Given the Nigerian factor, given the Nigerian situation, I think it would be a burden. I told him, in life, he is going to meet two types of Nigerians: those who hate me, and they hate me with passion. And those who like me also like me with passion. Maybe, those who hate are more vocal and the moment somebody sees him, itís Ďah, Babangida!í They (his children) know that and somehow, God gives them the strength. And they donít feel, and they have no cause to feel ashamed to be a Babangida. But they do understand that their father has been in public life for a long time.

Iím happy they read a lot about me in the newspapers. Some are negative, some are positive. But, it doesnít bother them. And I remain grateful for that. The only thing I keep on praying is that those who fight me should be brave enough to face me. They shouldnít be cowardly. They should not transfer the fight to kids. They should engage me. They should fight me. They should leave the kids alone. It is probably going to be difficult (to believe), but throughout my military career, I never joined issues with people below me. Anybody below me, I donít join issues with him.
Still on Nuhu Ribadu. Heís been quite unrelenting in attacking you. Often times, he says you popularised or glamourised corruption.

No, I said I donít join issues and I will not join issues with him.
Okay, you are aspiring now to come back next year. If that happens, how are going to retain EFCC?
I think in running this country, there is much, more important thing to think about and do really than worrying about various government institutions. They have been established, they have been established. There are more important things to think of, quite frankly. Itís like you asking me if I become the president, whether I would retain the civil defence organization. Those are institutions of government. You donít devote a lot of time thinking about little things that are part of government.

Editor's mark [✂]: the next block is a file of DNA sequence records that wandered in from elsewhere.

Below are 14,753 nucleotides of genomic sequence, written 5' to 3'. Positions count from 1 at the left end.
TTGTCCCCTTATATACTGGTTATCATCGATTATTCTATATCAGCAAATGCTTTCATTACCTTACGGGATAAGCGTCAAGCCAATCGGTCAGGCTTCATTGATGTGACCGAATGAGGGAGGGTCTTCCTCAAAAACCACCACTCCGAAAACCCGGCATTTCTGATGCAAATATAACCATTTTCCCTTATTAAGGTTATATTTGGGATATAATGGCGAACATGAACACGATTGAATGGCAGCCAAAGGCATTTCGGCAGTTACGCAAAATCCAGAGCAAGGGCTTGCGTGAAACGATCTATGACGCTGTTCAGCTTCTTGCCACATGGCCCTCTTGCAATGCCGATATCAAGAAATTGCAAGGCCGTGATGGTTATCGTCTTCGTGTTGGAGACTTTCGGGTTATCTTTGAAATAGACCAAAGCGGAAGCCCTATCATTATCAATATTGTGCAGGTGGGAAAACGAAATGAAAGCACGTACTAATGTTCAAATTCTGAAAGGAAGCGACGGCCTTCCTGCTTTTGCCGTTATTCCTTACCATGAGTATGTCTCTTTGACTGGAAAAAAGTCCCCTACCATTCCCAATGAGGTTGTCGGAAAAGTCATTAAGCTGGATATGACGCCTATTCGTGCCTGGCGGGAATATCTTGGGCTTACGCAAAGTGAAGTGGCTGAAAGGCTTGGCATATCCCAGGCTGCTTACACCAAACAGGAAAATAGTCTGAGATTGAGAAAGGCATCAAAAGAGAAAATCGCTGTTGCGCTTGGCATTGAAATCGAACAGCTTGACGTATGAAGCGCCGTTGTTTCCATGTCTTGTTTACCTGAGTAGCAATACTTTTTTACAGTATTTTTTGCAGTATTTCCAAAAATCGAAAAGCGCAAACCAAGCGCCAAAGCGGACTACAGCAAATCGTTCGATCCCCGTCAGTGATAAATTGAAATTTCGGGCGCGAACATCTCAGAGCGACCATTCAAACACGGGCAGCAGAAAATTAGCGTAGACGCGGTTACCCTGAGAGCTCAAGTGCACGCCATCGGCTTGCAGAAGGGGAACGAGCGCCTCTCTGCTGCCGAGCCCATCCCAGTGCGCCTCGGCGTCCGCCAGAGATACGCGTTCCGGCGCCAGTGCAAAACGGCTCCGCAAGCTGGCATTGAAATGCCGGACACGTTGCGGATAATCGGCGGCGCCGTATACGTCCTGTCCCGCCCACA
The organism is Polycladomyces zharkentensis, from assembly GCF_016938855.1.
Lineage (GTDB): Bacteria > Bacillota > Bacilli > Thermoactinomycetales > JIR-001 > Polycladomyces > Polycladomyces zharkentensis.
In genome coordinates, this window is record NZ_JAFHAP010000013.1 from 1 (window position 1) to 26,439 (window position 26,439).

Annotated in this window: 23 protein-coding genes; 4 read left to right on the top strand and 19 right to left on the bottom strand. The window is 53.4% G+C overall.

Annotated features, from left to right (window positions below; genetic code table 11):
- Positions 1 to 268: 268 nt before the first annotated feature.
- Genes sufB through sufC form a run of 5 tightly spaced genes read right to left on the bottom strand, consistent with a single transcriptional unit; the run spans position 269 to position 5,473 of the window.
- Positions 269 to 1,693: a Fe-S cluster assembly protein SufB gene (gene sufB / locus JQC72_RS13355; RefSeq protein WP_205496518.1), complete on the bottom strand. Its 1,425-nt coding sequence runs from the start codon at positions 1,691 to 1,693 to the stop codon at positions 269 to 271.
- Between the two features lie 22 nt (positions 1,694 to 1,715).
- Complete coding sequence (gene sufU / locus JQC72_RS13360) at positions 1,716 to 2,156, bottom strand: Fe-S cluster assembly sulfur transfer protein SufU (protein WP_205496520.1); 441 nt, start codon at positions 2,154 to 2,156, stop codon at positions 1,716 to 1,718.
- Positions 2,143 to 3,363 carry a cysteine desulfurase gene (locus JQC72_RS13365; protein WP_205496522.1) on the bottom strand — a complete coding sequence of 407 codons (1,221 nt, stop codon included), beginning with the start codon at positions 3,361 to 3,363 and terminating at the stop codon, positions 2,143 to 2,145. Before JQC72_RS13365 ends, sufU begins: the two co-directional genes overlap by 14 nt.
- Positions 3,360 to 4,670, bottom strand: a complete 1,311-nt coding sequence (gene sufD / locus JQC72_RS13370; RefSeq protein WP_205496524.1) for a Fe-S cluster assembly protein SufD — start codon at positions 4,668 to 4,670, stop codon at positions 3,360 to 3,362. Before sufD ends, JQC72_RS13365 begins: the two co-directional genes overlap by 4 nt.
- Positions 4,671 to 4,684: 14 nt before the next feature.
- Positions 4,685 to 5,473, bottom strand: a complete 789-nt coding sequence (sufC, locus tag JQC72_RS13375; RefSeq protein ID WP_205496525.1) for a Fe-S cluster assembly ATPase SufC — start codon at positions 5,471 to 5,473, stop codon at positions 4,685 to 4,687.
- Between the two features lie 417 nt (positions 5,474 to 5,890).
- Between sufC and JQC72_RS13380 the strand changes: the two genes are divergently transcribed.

Why I asked is because it is becoming a campaign issue now. Some presidential aspirants are already saying that if they get there, they would retain EFCC and also retain Ribadu because, according to them, for the first time, we are seeing a seemingly concerted effort to attack corruption.
As far as the campaign is concerned, I know the issues that touch this country and the people of this country. And I would use those issues that form the core of our daily existence.
And EFCC is not one of them?

The whole essence of government is for the welfare and security and the people. So, my preoccupation would be the welfare and the security of the people. So, you donít necessarily single out little things. I think I should be above that now.
Last week, you said you didnít annul June 12, that you cancelled it. What do you mean by that?
Cancellation tells you that somebody would be held responsible. And thatís me. I was never afraid of accepting responsibility.

When are you finally going to explain why it became necessary for you to Ďcancelí it?

In fact, Iím just reading a book about June 12.
By Omoruyi?
No, no. It was written by another Nigerian who actually got involved in things that led to the cancellation of June 12.
So, we should change the word to Ďcancellationí?
No, no, no. I read somebody (a column) today who was abusing me. He said Iím an idiot because I play around with words. That he checked the dictionary and they (annulment and cancellation) mean more or less the same thing. ĎMore or less the sameí. He said that was foolish academics. Foolish academics. I agree. But of course, I keep on learning until I die. The important thing about education is to develop your mind and enrich your brain. So, I will keep on learning and I will keep on associating with these professors and the rest of them so that I can pick something from them.
It was also reported that you fear that PDP may deny you its platform. That if that happens, you probably would seek accommodation somewhere. The statement was credited to Kassim Afegbua.